The fact that April likes to do its own thing weather-wise is nothing new. In 2024, the moods of the fourth month of the year, which is feared by farmers and allotment gardeners, will put their nerves to a very special test. At first you thought you were already on summer vacation. In the first days of April, temperatures climbed to 30 degrees Celsius in some places. No joke. Karsten Friedrich from the German Weather Service (DWD) calls these extreme values ​​“remarkable”. Nature immediately flipped the switch. The fruit trees in particular happily began to bloom at the end of March. Lawn grasses also woke up unusually early from their hibernation.

Only the bravest hobby gardeners took advantage of the unexpectedly mild weather to release parts of their cultivation into the fresh air at the first breath of summer. A bowl of cold air with snowfall and ground frost is now ruining their mood. But how do you protect the young and sensitive buds and flowers of cherries, apples and plums? Can the young vegetables still be saved once they are outdoors? Five tips to protect your plants on the balcony and in the garden.

Garden fleece is the classic and a proven weapon to protect young plants on cold nights. The thin plastic fabric has several beneficial properties. Not only does it ward off the cold from outside, but it also stores the important solar energy that hits the ground during the day. If used correctly, the plant cover can be used for several years. Problematic: The plastic fabric is anything but biodegradable. Plastic-free variants, such as felt mats made from sheep’s wool, are available as fleece alternatives.

The fleece is placed loosely on the bed and weighted down with stones at the edge. Even more elegant: a so-called fleece tunnel. To do this, stick several willow rods (or other flexible rods) a little apart in an arch over the bed and throw the fleece over them.

If you couldn’t wait and have already planted spring flowers in your balcony boxes or flower pots, you should react quickly in the event of frost. Forget-me-nots, pansies and many primrose species in particular cannot cope with sub-zero temperatures. Fleece or alternatives also help here. In the best case scenario, you bring the boxes into the house or apartment overnight. Small problem: The flowers suffer a heat shock in the comfortably heated living room. They feel significantly more comfortable in the cooler hallway or bedroom. Important: If the flower boxes have been outside for a long time, they should stay there. In this case, they have already gotten used to the frosty temperatures and are content with a thin fleece blanket. Even particularly heavy buckets should not be constantly moved from outside to inside and back.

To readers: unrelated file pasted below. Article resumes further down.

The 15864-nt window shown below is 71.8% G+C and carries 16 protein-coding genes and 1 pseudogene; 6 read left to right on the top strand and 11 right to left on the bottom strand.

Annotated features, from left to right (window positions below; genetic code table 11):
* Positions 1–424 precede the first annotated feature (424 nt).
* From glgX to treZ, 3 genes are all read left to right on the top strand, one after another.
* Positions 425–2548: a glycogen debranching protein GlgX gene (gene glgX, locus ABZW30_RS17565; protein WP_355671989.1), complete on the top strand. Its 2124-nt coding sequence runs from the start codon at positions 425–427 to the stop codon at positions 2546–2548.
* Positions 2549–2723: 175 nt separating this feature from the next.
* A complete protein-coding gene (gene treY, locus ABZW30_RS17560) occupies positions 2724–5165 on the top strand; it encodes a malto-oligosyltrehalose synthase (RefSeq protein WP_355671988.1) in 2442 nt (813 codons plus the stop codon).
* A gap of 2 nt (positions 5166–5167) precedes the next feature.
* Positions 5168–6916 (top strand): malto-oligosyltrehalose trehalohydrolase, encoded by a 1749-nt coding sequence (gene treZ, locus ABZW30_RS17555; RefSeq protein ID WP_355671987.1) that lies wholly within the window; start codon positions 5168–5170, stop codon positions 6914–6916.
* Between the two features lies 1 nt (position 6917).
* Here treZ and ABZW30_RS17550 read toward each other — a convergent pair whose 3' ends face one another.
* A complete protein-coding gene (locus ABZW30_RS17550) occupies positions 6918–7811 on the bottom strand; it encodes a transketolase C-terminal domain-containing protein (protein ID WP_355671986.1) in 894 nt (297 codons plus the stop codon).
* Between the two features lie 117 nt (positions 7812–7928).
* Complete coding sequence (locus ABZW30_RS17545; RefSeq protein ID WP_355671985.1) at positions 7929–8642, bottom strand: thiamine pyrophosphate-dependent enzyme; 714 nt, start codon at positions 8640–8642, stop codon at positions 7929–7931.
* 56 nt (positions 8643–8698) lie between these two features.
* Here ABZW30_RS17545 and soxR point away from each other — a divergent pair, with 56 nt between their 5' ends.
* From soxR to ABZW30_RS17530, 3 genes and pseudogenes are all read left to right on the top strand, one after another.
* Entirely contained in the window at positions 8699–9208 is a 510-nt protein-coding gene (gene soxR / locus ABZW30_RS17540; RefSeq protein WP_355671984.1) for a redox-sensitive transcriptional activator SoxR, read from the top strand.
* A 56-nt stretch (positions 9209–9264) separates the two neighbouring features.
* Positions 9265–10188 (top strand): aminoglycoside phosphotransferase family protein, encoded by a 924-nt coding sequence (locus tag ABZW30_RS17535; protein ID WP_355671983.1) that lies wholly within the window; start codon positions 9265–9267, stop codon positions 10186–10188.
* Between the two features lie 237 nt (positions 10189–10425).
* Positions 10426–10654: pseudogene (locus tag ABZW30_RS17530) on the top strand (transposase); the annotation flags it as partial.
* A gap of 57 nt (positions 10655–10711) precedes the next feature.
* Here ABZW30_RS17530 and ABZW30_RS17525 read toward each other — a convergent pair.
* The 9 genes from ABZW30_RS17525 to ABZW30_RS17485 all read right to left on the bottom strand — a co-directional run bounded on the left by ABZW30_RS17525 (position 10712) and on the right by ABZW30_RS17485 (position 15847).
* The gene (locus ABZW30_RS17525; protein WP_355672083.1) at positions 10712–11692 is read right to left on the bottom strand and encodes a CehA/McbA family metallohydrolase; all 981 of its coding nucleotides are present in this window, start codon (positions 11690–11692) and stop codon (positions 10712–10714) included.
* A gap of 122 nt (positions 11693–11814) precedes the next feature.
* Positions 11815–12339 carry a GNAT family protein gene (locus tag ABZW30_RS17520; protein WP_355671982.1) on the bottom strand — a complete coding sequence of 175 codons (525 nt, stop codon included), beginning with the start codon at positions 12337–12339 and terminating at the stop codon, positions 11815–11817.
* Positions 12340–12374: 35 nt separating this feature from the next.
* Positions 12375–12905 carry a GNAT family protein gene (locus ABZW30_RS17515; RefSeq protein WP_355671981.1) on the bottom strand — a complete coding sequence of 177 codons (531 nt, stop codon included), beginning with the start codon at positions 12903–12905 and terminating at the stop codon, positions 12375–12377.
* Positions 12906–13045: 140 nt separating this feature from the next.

That sounds a bit strange at first. But the lawn, which has grown quite tall in recent summer temperatures, can absorb much less heat than a short-mown meadow. Because of the larger area, the sun’s rays can warm the ground better. This in turn stores this heat and acts as a kind of night storage heater on frosty nights. A blessing for the roots of fruit trees, berry bushes and perennials.

Greenhouses are a nice thing. They protect sensitive vegetables from wind and precipitation. But even the foils or plastic panels cannot do anything against frost. So if you move young cucumber plants or other cold-sensitive vegetables into the greenhouse in April, you need a heater. One that compensates for abrupt temperature fluctuations. And this is where the Frost Guards come into play. The highlight of the mobile heat dispensers: They only start operating when the room temperature falls below a preset value. Important: In order to operate the frost monitor, there should be a power connection near the greenhouse.

While you can easily protect plants close to the ground from frost with a fleece or alternatives, this is more difficult with fruit trees. Young, flowering apple trees, apricots and plums are particularly sensitive and should be packed. To do this, you insert one or more sticks into the ground to support the weight of the fleece and prevent the flowers from being damaged. For larger trees, professionals use so-called frost protection candles. These are small buckets filled with paraffin with a wick stuck in them. Important: The candle must burn before the thermometer falls below the zero degree limit.

Budget hunters or gardeners who don’t have space for a greenhouse in their plot can make do with a clothes horse. If possible, place the stand over the plants to be protected before the frosty night and throw a fleece or bed sheet over it that reaches to the ground on all sides. Weigh the whole thing down with stones and the temporary greenhouse is ready. Remember to remove the sheet when temperatures are above zero, as a lack of light is just as damaging to the plants in the long term as frosty nights.

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